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Poetry Quotations in Early Modern Swedish Academic Dissertations

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Comprises a survey of the phenomenon poetry quotations in academic dissertations in Sweden in the period 1625-1855. Includes a quantitative analysis over time of the use of such quotations in the university disciplines political science and medicine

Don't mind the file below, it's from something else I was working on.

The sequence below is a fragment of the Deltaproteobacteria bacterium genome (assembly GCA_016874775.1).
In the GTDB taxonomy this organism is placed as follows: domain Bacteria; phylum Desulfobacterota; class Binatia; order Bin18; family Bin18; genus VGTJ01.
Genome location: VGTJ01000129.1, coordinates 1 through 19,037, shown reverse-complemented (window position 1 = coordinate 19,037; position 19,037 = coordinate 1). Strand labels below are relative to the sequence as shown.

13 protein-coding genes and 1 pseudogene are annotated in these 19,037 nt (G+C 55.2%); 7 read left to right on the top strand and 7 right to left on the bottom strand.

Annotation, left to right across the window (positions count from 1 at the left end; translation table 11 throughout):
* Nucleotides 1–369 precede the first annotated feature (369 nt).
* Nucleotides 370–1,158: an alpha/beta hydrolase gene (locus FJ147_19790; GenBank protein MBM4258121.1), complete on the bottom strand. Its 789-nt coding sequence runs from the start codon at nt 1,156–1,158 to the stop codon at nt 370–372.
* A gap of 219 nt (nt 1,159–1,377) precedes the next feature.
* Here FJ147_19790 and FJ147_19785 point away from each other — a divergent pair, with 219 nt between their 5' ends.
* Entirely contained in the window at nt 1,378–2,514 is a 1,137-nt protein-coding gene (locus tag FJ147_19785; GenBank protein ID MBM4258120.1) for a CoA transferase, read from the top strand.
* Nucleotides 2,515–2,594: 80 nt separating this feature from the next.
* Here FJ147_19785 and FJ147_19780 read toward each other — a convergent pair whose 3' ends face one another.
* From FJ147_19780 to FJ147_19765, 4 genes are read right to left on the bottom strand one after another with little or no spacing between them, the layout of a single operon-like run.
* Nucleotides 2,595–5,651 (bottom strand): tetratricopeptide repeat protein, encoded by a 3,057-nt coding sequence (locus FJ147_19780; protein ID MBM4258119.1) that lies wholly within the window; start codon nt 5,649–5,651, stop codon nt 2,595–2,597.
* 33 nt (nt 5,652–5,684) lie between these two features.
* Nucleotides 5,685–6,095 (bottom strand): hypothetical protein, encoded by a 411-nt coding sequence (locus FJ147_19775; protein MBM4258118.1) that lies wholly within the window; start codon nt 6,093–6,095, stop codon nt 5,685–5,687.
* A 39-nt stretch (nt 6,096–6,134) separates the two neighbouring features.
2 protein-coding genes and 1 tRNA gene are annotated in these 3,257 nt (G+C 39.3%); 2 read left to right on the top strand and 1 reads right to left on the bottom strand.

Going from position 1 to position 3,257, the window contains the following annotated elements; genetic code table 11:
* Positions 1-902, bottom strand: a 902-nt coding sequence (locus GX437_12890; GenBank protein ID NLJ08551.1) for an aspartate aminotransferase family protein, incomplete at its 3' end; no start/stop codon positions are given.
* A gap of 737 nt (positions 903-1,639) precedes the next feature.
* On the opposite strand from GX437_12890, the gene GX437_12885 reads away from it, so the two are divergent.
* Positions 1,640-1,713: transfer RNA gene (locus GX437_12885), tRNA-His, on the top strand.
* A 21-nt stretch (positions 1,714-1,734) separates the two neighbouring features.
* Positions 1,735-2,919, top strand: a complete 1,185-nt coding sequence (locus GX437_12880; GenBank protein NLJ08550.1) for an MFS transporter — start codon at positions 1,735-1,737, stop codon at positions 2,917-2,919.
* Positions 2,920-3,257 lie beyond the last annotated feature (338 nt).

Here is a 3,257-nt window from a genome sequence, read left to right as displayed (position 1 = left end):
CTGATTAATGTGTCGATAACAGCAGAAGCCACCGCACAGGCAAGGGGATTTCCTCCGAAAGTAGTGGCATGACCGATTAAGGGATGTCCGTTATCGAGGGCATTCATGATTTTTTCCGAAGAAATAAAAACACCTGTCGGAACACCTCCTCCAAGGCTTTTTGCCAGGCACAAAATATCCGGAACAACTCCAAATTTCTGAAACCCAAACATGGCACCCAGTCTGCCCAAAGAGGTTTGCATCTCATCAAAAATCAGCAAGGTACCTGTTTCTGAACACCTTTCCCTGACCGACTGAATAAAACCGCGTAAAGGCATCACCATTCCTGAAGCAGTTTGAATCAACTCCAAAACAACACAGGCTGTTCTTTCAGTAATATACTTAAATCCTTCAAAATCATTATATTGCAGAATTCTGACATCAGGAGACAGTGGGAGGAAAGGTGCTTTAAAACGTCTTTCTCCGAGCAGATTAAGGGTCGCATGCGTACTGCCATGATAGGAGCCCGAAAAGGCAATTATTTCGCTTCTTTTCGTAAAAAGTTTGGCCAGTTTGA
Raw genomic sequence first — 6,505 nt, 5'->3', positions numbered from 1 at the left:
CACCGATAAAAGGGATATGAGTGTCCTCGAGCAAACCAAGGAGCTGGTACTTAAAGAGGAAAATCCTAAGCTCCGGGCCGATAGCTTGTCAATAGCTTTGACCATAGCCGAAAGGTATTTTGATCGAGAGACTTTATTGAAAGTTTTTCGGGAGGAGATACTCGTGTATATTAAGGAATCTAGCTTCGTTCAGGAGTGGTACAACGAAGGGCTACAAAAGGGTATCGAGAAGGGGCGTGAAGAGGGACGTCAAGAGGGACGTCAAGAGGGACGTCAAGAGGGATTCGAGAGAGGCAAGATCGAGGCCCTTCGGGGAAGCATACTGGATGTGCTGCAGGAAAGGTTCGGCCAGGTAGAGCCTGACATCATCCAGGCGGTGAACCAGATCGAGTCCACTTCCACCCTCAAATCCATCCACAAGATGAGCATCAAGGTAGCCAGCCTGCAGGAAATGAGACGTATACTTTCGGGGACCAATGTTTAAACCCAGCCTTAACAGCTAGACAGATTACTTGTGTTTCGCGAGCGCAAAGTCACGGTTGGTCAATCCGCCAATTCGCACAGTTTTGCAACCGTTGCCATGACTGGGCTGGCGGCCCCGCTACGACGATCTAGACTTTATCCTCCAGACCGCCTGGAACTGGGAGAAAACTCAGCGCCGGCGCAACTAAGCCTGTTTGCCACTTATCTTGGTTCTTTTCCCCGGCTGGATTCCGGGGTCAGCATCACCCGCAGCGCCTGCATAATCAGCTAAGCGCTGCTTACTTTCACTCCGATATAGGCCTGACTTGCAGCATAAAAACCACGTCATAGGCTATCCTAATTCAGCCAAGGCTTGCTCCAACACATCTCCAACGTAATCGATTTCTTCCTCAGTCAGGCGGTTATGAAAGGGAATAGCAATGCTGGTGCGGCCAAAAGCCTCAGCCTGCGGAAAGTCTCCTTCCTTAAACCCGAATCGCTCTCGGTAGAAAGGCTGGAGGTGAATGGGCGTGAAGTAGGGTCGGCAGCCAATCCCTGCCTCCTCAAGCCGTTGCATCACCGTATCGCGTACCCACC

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  󰀳 Early Modern Academic Culture 󰁥󰁤󰁩󰁴󰁯󰁲:   Bo Lindberg  Konferenser 󰀹󰀷 󰁫󰁵󰁮󰁧󰁬. 󰁶󰁩󰁴󰁴󰁥󰁲󰁨󰁥󰁴󰁳 󰁨󰁩󰁳󰁴󰁯󰁲󰁩󰁥 󰁯󰁣󰁨 󰁡󰁮󰁴󰁩󰁫󰁶󰁩󰁴󰁥󰁴󰁳 󰁡󰁫󰁡󰁤󰁥󰁭󰁩󰁥󰁮  󰀱󰀰󰀱 󰁡󰁮󰁮󰁡 󰁦󰁲󰁥󰁤󰁲󰁩󰁫󰁳󰁳󰁯󰁮 Open a dissertation from 󰀱󰀷th-century or early 󰀱󰀸th-century Sweden and you will in all likelihood see poetry somewhere, in many cases throughout the text and in a  variety of forms. 1  In the prelude we are met by dedications and acknowledgements, sometimes in verse, occasionally in the form of quite extensive poems. At the end of the dissertation there are laudatory poems. 2  Tere can be several of them included here, by professors, fellow students, and others.Furthermore, the main text, the dissertation itself, will oen be interspersed with  poetry. In the midst of dry scientific prose, a quotation of Vergil suddenly shines through, or of Ovid or Martial. Apart from these, which are made obvious in the text, there are also allusions and paraphrases of poetry.Te presence of the quotations in dissertations on all kinds of subjects – law, the-ology, medicine, philosophy – is intriguing. Why would Uppsala students and pro-fessors in early modern times quote poetry to such an extent in their dissertations, and why, as it seems, more frequently in them than in other scientific literature of the time? Why was this habit abandoned later on? In today’s theses there is hardly a trace of poetry, beyond the ones in literature.Some reasons for inserting poetry in the academic text are easy to imagine. Part-ly the quotations might function in the same way as prose quotations do, i.e. they  would be part of the argumentation, to illustrate or support a thesis. Clearly poetry also has the ability to make the account more vivid. It brings on a change of rhythm and a more complex word order. It allows us to take a breath and think again. It also gives us, as readers, the pleasure of recognition, and why not the pleasure of being im- 􀀱 Tis paper is basically a short version of my article ‘Antika poesicitat i tidigmoderna svenska dissertationer’, (Fredriksson 􀀲􀀰􀀱􀀵b).􀀲 Cf. Peter Sjökvist’s publication in the present volume, pp. 􀀱􀀱􀀷–􀀱􀀳􀀷. A󰁮󰁮󰁡 F󰁲󰁥󰁤󰁲󰁩󰁫󰁳󰁳󰁯󰁮 Poetry 󰁑uotations in Early Modern Swedish Academic Dissertations  󰀱󰀰󰀲 󰁫󰁶󰁨󰁡󰁡 󰁫󰁯󰁮󰁦󰁥󰁲󰁥󰁮󰁳󰁥󰁲 97  pressed by the cleverness of the author, who found that piece of poetry to serve the occasion precisely? Still, some would deem poetry to have been used as mere decora-tion and display.But is this why poetry was quoted, or is there more to it? As there is hardly any literature on the subject, apart from Harald Hagendahl’s excellent works, 3  to survey the situation would be a fruitful way to gain some preliminary insights regarding the role of these quotations in the academic text. 󰁨󰁥 󰁰󰁯󰁥󰁴󰁲󰁹 󰁱󰁵󰁯󰁴󰁡󰁴󰁩󰁯󰁮 󰁳󰁴󰁵󰁤󰁹 In a previous study I examined the presence of the classics in general, in terms of quotations and references in early modern dissertations from Uppsala University, the top university in Sweden in the early modern period, and also the most produc-tive. 4  In the study described below, I focused specifically on poetry quotations in the same material. Both studies included surveys of two specific disciplines in this vast 􀀳 Hagendahl 􀀱􀀹􀀴􀀷; 􀀱􀀹􀀵􀀸.􀀴 Results from the first part of this project were published in Fredriksson 􀀲􀀰􀀱􀀵a.  Fig. 󰀱. Lars Roberg (praes.), Johannes Pihl (resp.), Dissertatio medica de aquosi calidique potus salubritate, Upsaliæ 󰀱󰀷󰀱󰀱, pp. 󰀲󰀶–󰀲󰀷. Te poetry quotations in this text are marked out by italics and indents.  󰀱󰀰󰀳 󰁡󰁮󰁮󰁡 󰁦󰁲󰁥󰁤󰁲󰁩󰁫󰁳󰁳󰁯󰁮 collection: medicine and political science with eloquence. Further, within these disci- plines, in both surveys I limited my investigation to four periods within the time span 󰀱󰀶󰀲󰀵–󰀱󰀸󰀵󰀰, more precisely 󰀱󰀶󰀲󰀵–󰀱󰀶󰀵󰀰 (period 󰀱), 󰀱󰀶󰀸󰀵–󰀱󰀷󰀱󰀰 (period 󰀲), 󰀱󰀷󰀶󰀰–󰀱󰀷󰀸󰀵 (period 󰀳), and 󰀱󰀸󰀲󰀵–󰀱󰀸󰀵󰀰 (period 󰀴). 5  Only the main body of the dissertation was of interest, and dedications and greetings in poetry were le out of the study. o be noted, the poetry quotation study is solely devoted to poetry quotations in the main body of the dissertation.Te use of the same text material, i.e., dissertations within the same disciplines and from the same periods, for both studies made comparisons of their results possible. In the poetry quotation study I first I explored to what extent poetry was quoted in the selected groups of study; further, which poets were most oen quoted in these groups. Finally, one of the periods was studied more closely, to summarize what kinds of arguments poetry usually supported. In this paper, the focus will be on the first part of these inquiries.In medicine , the tendency is shown in the diagram above(  Fig. 󰀲 ). Te diagram rep-resents the subject of medicine approached in two different ways. Group A represents a broader definition of the subject, including all dissertations submitted in the presi-dency of professors of medicine (within the stipulated time spans). Tus, in periods 󰀱 and 󰀲, this group also embraces dissertations in botany, zoology, physics, and other 􀀵 On the selection of these specific time spans, see Fredriksson 􀀲􀀰􀀱􀀵a, pp. 􀀵􀀹–􀀶􀀲; 􀀲􀀰􀀱􀀵b, p. 􀀴􀀳.  Fig. 󰀲. Quotations o ancient poetry in medical dissertations, period 󰀱–󰀴.  󰀱󰀰󰀴 󰁫󰁶󰁨󰁡󰁡 󰁫󰁯󰁮󰁦󰁥󰁲󰁥󰁮󰁳󰁥󰁲 97 disciplines, submitted in the presidency of a medical professor. 6  Group B represents a narrower definition, including only those dissertations which, on their title page, are explicitly defined as “medical,” i.e., they have a heading “ dissertatio medica ” or the like. 7  Naturally, some of the dissertations in group B were also part of group A.Te same tendency can be seen in both groups: in the middle of the 󰀱󰀷th century,  poetry quotations were present in the dissertations to a limited extent; in the more narrowly defined group there were on average two (󰀱.󰀸) quotations    per   dissertation. Some 󰀴󰀰 years later the situation had changed. As compared to the first period stud-ied, the average of poetry quotations in group B had trebled, i.e., there were around six quotations per dissertation. Te increase was even greater in group A. On the other hand, looking at the third period, there were hardly any poetry quotations at all. Te same is true for the fourth period, the middle of the 󰀱󰀸th century.Regarding political science with eloquence , the same two ways of defining the subject were used (  Fig. 󰀳  above); group A included dissertations submitted in the  presidency of the professor of political science, the so-called Skyttean professor, a definition which in periods 󰀱 and 󰀲 would include dissertations in philosophy, his- 􀀶 In periods 􀀱 and 􀀲, which represent the extended 􀀱􀀷th century, the professors supervising dis-sertations would generally not keep to their own discipline as strictly as did their successors in later periods. See Fredriksson 􀀲􀀰􀀱􀀵a, pp. 􀀶􀀳–􀀶􀀵.􀀷 For a detailed account of which specific dissertations the groups of study included, and other matters regarding these groups, see Fredriksson 􀀲􀀰􀀱􀀵b.  Fig.󰀳. Quotations o ancient poetry in political science dissertations, period 󰀱–󰀴.